Twelve April, Twenty Twenty-One
My parents were Depression Era kids. Grama Remington used to talk about how Daddy and his brothers didn’t have shoes in the summer to save money. What scarred my parents got handed down to us kids. There was a constant, subconscious certainty that there wasn’t enough. Four kids, two baths. Who left that light on? Do you really need to stand there with the refrigerator door open all day? Keep your hands off the thermostat! If you’re cold put on another sweater.
Add to that the fact that I was coming of age when environmentalism and its kissing cousin, anti-consumerism, were really catching on and I was a little Communist waiting to happen.
My friends and I didn’t hang out at the malls. Are you kidding? Those ghastly nightmarish temples of conspicuous consumption? Please. Instead, we drove up and down Route 18 outside of Medina, Ohio endlessly. We smoked pot and listened to Rush and Led Zeppelin on the 8-track and talked about changing the world. Apparently, we never got past the talking stage there. Sorry.
I have traditionally been averse to spending money. It’s in my DNA.
Shopping as recreation? What is that about? I don’t shop. I go in, find what I came for, buy it, and leave.
And, yet, in the past several months, I’ve been spending like we finally hit the lottery (we haven’t). I’ve bought new skillets and bedding and (bigger) pants and a pair of Vans and a new microwave oven. We’re talking about an overnight trip to Ocean Grove, New Jersey in the next several weeks. I even treated Neil to dinner at the Hi-Life last week! And today I plunked down $127 on an unlimited Metrocard. I’ll probably be buying a second one as backup soon. No matter what the MTA says there’s bound to be another fare hike coming soon and I’ll be ready.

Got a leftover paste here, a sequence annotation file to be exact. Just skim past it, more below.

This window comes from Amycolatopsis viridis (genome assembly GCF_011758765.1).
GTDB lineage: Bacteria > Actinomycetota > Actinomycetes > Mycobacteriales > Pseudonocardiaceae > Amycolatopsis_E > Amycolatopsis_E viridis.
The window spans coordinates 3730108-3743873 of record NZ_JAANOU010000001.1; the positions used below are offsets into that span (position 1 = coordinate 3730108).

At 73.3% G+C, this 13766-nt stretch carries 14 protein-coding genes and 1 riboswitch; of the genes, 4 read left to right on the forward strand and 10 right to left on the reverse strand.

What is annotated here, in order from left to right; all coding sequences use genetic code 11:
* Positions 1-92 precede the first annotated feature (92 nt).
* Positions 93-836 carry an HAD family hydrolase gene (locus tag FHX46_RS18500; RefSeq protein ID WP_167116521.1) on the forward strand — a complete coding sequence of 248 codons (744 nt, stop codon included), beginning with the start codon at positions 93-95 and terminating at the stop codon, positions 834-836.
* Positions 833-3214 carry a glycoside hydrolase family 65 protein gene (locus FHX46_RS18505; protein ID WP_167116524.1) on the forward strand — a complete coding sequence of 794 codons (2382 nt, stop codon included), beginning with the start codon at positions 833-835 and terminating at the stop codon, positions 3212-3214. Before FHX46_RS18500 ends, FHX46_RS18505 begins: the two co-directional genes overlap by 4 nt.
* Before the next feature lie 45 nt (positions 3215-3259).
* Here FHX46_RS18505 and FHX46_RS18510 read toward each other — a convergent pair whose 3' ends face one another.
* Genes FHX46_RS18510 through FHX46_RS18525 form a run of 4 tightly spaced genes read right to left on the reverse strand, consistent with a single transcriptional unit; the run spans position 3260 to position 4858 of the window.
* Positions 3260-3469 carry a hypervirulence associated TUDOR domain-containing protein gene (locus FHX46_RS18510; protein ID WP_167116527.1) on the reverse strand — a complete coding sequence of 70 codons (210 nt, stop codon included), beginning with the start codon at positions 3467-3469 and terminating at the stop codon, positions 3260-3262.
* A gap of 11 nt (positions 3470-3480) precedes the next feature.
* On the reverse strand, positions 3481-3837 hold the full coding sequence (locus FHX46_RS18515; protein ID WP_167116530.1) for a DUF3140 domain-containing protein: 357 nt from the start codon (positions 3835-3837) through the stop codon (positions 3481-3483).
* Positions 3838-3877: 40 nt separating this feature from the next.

It was only four months ago that I was lamenting the end of the line for me and the unlimited Metrocard. Then I got vaccinated and suddenly I can ride the subway without wanting to scream at the inevitable nincompoop with his — oh, yes indeed, I am gender-profiling here, Sunshine — mask under his nose. Now I’m out every daggone day and while I’m out there in the city, I am spending money.
What is going on with all this profligacy? Did I inherit a long-forgotten Auntie’s fortune? Have I patented a unique formula for ensuring a marked increase in readers? That I’m still working on.
It’s much less thrilling than all of that. I’ve been unemployed since October 2019 and the gods couldn’t have bestowed better timing. Thanks to our friend, the virus, I’ve had my unemployment benefits extended and even expanded over and over again. Throughout our Unholy Year of the Virus, as the money’s been coming in, we have not been going out. Ok, we have been going out to walk in the park or stand in line to buy groceries. But not out out.
Over the past year what we have been doing is saving money. And now that I can go out more safely it turns out that there are things we need.
Also, the part of the equation I never acknowledged before is that spending money doesn’t just mean lining the over-filled vaults of the 1% (although it does mean that). It means paychecks for people who have kids to feed. It means helping someone else pay down their student loan debt (I feel your pain). It means keeping people in jobs…at least until the robots come for those jobs, too.
Every year when the Season of Cheer arrives I always think it’s probably a good thing that the rest of the world doesn’t do like I do — meaning buy nothing extra at all — or the economy would crater.
Well, we’re very near the edge of a cratered economy now.
Now I don’t kid myself that my microwave and two new pair of Dockers are making all that much of a difference. But for someone who is constantly tucking money away for the coming typhoon season, being not terrifically uncomfortable spending money on myself feels — dare I say it — healthy.
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